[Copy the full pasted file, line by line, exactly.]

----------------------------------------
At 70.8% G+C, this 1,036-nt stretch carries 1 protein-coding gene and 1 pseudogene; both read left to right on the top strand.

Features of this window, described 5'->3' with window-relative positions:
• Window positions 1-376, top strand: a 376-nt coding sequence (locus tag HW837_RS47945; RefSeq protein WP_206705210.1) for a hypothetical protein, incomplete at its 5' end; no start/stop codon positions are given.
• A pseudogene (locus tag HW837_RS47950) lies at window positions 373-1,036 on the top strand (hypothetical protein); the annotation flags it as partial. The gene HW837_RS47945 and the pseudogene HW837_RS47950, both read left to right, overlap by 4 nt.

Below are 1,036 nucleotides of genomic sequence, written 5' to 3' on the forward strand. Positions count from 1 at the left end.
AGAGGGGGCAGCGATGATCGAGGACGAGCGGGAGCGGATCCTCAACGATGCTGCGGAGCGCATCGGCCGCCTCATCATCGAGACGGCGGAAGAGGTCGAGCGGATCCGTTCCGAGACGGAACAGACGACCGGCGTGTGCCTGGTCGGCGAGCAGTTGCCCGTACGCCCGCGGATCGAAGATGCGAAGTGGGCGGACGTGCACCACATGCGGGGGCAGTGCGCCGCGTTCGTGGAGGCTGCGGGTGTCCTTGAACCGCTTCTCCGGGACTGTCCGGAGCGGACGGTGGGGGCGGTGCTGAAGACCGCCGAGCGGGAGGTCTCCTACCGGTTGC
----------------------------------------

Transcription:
At 70.8% G+C, this 1,036-nt stretch carries 1 protein-coding gene and 1 pseudogene; both read left to right on the top strand.

Features of this window, described 5'->3' with window-relative positions:
• Window positions 1-376, top strand: a 376-nt coding sequence (locus tag HW837_RS47945; RefSeq protein WP_206705210.1) for a hypothetical protein, incomplete at its 5' end; no start/stop codon positions are given.
• A pseudogene (locus tag HW837_RS47950) lies at window positions 373-1,036 on the top strand (hypothetical protein); the annotation flags it as partial. The gene HW837_RS47945 and the pseudogene HW837_RS47950, both read left to right, overlap by 4 nt.

Below are 1,036 nucleotides of genomic sequence, written 5' to 3' on the forward strand. Positions count from 1 at the left end.
AGAGGGGGCAGCGATGATCGAGGACGAGCGGGAGCGGATCCTCAACGATGCTGCGGAGCGCATCGGCCGCCTCATCATCGAGACGGCGGAAGAGGTCGAGCGGATCCGTTCCGAGACGGAACAGACGACCGGCGTGTGCCTGGTCGGCGAGCAGTTGCCCGTACGCCCGCGGATCGAAGATGCGAAGTGGGCGGACGTGCACCACATGCGGGGGCAGTGCGCCGCGTTCGTGGAGGCTGCGGGTGTCCTTGAACCGCTTCTCCGGGACTGTCCGGAGCGGACGGTGGGGGCGGTGCTGAAGACCGCCGAGCGGGAGGTCTCCTACCGGTTGC